- Talley N (2001). "Serotoninergic neuroenteric modulators". Lancet 358 (9298): 2061–8. doi:10.1016/S0140-6736(01)07103-3. PMID 11755632.
- Spiller R, Lam C (July 2012). "An Update on Post-infectious Irritable Bowel Syndrome: Role of Genetics, Immune Activation, Serotonin and Altered Microbiome". J Neurogastroenterol Motil 18 (3): 258–68. doi:10.5056/jnm.2012.18.3.258. PMC 3400813. PMID 22837873.
- Creed, F. (2005). "How do SSRIs help patients with irritable bowel syndrome?". Gut 55 (8): 1065–1067. doi:10.1136/gut.2005.086348. PMC 1856284. PMID 16849340.
- Joo J, Ehrenpreis E, Gonzalez L, Kaye M, Breno S, Wexner S, Zaitman D, Secrest K (1998). "Alterations in colonic anatomy induced by chronic stimulant laxatives: the cathartic colon revisited". J Clin Gastroenterol 26 (4): 283–6. doi:10.1097/00004836-199806000-00014. PMID 9649012.
- Simrén, M.; Barbara, G.; Flint, HJ.; Spiegel, BM.; Spiller, RC.; Vanner, S.; Verdu, EF.; Whorwell, PJ. et al. (Jan 2013). "Intestinal microbiota in functional bowel disorders: a Rome foundation report.". Gut 62 (1): 159–76. doi:10.1136/gutjnl-2012-302167. PMID 22730468.
- Tack J, Broekaert D, Fischler B, Oudenhove L, Gevers A, Janssens J (2006). "A controlled crossover study of the selective serotonin reuptake inhibitor citalopram in irritable bowel syndrome". Gut 55 (8): 1095–103. doi:10.1136/gut.2005.077503. PMC 1856276. PMID 16401691.
- Vahedi H, Merat S, Rashidioon A, Ghoddoosi A, Malekzadeh R (2005). "The effect of fluoxetine in patients with pain and constipation-predominant irritable bowel syndrome: a double-blind randomized-controlled study". Aliment Pharmacol Ther 22 (5): 381–5. doi:10.1111/j.1365-2036.2005.02566.x. PMID 16128675.
- Creed F, Fernandes L, Guthrie E, Palmer S, Ratcliffe J, Read N, Rigby C, Thompson D, Tomenson B (2003). "The cost-effectiveness of psychotherapy and paroxetine for severe irritable bowel syndrome". Gastroenterology 124 (2): 303–17. doi:10.1053/gast.2003.50055. PMID 12557136.
- Tabas G, Beaves M, Wang J, Friday P, Mardini H, Arnold G (2004). "Paroxetine to treat irritable bowel syndrome not responding to high-fiber diet: a double-blind, placebo-controlled trial". Am J Gastroenterol 99 (5): 914–20. doi:10.1111/j.1572-0241.2004.04127.x. PMID 15128360.
- "UpToDate Inc." (subscription required).
- Jackson J, O'Malley P, Tomkins G, Balden E, Santoro J, Kroenke K (2000). "Treatment of functional gastrointestinal disorders with antidepressant medications: a meta-analysis". Am J Med 108 (1): 65–72. doi:10.1016/S0002-9343(99)00299-5. PMID 11059442.
- Drossman D, Toner B, Whitehead W, Diamant N, Dalton C, Duncan S, Emmott S, Proffitt V, Akman D, Frusciante K, Le T, Meyer K, Bradshaw B, Mikula K, Morris C, Blackman C, Hu Y, Jia H, Li J, Koch G, Bangdiwala S (2003). "Cognitive-behavioral therapy versus education and desipramine versus placebo for moderate to severe functional bowel disorders". Gastroenterology 125 (1): 19–31. doi:10.1016/S0016-5085(03)00669-3. PMID 12851867.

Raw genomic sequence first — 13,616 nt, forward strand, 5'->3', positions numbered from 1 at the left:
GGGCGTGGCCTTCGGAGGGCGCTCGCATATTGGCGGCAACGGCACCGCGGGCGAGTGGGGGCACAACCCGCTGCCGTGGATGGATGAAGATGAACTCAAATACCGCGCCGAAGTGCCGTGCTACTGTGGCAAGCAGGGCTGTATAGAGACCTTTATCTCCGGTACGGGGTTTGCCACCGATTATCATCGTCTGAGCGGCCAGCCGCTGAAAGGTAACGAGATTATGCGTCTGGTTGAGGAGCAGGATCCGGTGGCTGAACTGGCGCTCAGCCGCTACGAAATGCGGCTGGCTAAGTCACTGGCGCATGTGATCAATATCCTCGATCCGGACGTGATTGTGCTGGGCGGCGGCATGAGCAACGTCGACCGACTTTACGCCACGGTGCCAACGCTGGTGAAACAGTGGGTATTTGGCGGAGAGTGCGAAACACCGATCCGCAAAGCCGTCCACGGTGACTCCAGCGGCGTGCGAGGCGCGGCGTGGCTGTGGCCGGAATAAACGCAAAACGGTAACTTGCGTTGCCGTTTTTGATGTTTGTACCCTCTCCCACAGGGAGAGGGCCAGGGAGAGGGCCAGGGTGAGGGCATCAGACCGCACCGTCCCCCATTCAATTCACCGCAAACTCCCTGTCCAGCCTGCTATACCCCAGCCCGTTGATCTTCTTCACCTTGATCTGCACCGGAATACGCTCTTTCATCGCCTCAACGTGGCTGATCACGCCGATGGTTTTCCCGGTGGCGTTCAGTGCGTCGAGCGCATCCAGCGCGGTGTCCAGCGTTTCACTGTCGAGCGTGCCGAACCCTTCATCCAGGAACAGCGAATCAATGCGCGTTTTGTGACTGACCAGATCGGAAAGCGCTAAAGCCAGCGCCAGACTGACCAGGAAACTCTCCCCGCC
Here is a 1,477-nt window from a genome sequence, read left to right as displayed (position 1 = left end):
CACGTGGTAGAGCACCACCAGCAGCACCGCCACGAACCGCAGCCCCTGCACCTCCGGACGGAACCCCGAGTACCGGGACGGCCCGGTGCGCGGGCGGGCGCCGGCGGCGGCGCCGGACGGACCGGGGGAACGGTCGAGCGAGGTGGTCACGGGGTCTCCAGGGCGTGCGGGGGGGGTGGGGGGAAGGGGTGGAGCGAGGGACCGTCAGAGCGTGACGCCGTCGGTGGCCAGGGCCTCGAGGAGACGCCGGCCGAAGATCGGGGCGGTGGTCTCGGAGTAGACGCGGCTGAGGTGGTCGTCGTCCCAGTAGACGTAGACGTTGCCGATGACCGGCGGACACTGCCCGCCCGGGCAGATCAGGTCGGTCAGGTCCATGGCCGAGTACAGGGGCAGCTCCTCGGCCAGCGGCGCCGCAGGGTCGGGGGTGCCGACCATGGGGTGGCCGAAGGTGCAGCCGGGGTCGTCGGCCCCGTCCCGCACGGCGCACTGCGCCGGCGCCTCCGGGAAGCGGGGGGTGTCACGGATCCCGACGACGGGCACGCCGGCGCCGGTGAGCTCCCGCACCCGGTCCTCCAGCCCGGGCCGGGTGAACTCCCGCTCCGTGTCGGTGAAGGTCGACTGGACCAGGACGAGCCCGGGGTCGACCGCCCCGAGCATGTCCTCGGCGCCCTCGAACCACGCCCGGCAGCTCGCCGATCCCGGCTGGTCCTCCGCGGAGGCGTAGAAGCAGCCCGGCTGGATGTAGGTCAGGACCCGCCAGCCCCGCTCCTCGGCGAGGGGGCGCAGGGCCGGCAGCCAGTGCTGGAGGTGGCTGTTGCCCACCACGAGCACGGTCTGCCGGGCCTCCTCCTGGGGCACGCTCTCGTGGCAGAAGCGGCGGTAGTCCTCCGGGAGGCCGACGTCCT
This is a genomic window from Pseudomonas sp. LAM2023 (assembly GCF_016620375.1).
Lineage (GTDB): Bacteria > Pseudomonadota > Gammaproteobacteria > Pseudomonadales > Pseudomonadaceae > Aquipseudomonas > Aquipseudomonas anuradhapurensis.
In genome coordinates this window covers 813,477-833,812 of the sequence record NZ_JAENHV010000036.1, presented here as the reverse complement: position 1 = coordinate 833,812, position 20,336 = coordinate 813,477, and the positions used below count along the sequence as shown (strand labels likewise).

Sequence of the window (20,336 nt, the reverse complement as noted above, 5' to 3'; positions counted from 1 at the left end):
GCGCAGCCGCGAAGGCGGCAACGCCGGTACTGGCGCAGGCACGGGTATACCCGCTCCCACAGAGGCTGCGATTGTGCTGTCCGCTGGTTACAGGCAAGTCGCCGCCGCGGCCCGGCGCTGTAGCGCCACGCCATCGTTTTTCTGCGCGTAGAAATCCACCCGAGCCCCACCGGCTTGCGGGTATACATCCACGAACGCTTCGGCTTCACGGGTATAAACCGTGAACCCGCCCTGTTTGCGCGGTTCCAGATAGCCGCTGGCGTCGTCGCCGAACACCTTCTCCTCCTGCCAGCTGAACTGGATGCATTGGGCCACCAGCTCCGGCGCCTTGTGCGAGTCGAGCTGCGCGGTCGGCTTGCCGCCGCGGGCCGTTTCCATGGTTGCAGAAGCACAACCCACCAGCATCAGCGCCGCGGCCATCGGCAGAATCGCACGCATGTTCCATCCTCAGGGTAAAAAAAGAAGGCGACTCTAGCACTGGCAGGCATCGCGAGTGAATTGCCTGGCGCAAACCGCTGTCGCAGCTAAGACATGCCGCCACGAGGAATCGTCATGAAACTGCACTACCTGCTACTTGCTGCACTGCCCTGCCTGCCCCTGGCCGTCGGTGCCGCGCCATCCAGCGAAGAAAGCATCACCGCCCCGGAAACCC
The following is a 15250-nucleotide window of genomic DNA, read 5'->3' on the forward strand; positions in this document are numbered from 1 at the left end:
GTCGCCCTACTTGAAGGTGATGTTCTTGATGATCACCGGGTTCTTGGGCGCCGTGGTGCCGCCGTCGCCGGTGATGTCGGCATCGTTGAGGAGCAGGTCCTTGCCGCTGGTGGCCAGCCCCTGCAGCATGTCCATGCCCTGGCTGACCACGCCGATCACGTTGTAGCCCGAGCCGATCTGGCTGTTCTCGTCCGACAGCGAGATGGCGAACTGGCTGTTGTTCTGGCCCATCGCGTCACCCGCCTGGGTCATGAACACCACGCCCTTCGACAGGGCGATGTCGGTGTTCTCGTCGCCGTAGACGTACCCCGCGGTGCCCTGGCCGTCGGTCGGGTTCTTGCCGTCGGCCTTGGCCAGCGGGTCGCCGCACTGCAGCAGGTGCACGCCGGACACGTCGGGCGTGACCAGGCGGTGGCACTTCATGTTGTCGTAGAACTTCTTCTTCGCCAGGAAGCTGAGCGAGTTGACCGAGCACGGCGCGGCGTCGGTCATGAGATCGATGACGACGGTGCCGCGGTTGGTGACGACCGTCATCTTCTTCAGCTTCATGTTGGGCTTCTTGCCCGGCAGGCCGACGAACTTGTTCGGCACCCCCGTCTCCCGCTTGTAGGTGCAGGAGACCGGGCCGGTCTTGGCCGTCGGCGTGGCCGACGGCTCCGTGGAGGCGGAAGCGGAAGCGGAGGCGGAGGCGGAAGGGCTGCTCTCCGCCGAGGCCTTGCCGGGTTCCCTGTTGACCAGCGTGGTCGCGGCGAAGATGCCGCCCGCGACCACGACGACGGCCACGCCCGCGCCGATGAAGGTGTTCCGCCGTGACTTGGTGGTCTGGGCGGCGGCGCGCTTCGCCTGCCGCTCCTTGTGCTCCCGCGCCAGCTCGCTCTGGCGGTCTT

- Sharara AI, Aoun E, Abdul-Baki H, Mounzer R, Sidani S, Elhajj I (2006). "A randomized double-blind placebo-controlled trial of rifaximin in patients with abdominal bloating and flatulence". Am J Gastroenterol 101 (2): 326–33. doi:10.1111/j.1572-0241.2006.00458.x. PMID 16454838.
- Quigley EM (2006). "Germs, gas and the gut; the evolving role of the enteric flora in IBS". Am J Gastroenterol 101 (2): 334–5. doi:10.1111/j.1572-0241.2006.00445.x. PMID 16454839.
- Raahave D, Christensen E, Loud FB, Knudsen LL. Correlation of bowel symptoms with colonic transit, length, and faecal load in functional faecal retention 2009;56:83–8
- Warfield, Carol A.; Zahid H. Bajwa (2003). Principles and Practice of Pain Medicine. McGraw-Hill Professional. ISBN 0-07-144349-5.
- Pimentel, Mark (2006). A new IBS solution: Bacteria, the missing link in treating irritable bowel syndrome. Sherman Oaks, CA: Health Point Press. ISBN 0977435601.
- Reddymasu, SC; Sostarich, S; McCallum, RW (Feb 22, 2010). "Small intestinal bacterial overgrowth in irritable bowel syndrome: are there any predictors?". BMC gastroenterology 10: 23. doi:10.1186/1471-230X-10-23. PMC 2838757. PMID 20175924.
- "Irritable Bowel Syndrome (IBS) - Treatment - NHS Choices". Nhs.uk. Retrieved 2012-10-21.
- Nikfar S, Rahimi R, Rahimi F, Derakhshani S, Abdollahi M (December 2008). "Efficacy of probiotics in irritable bowel syndrome: a meta-analysis of randomized, controlled trials". Dis. Colon Rectum 51 (12): 1775–80. doi:10.1007/s10350-008-9335-z. PMID 18465170.
- Konturek, PC.; Brzozowski, T.; Konturek, SJ. (Dec 2011). "Stress and the gut: pathophysiology, clinical consequences, diagnostic approach and treatment options.". J Physiol Pharmacol 62 (6): 591–9. PMID 22314561.
- "New Studies Examine the Evidence on Probiotics in IBS" (PDF) (Press release). American College of Gastroenterology. October 31, 2005.
- Brenner DM, Moeller MJ, Chey WD, Schoenfeld PS (April 2009). "The utility of probiotics in the treatment of irritable bowel syndrome: a systematic review". Am. J. Gastroenterol. 104 (4): 1033–49; quiz 1050. doi:10.1038/ajg.2009.25. PMID 19277023.
- Aragon, G.; Graham, DB.; Borum, M.; Doman, DB. (Jan 2010). "Probiotic therapy for irritable bowel syndrome.". Gastroenterol Hepatol (N Y) 6 (1): 39–44. PMID 20567539.
- "IBS diet: Can yogurt ease symptoms?". Mayo Clinic. May 21, 2008.
- Ortiz-Lucas, M.; Tobías, A.; Saz, P.; Sebastián, JJ. (Jan 2013). "Effect of probiotic species on irritable bowel syndrome symptoms: A bring up to date meta-analysis.". Rev Esp Enferm Dig 105 (1): 19–36. PMID 23548007.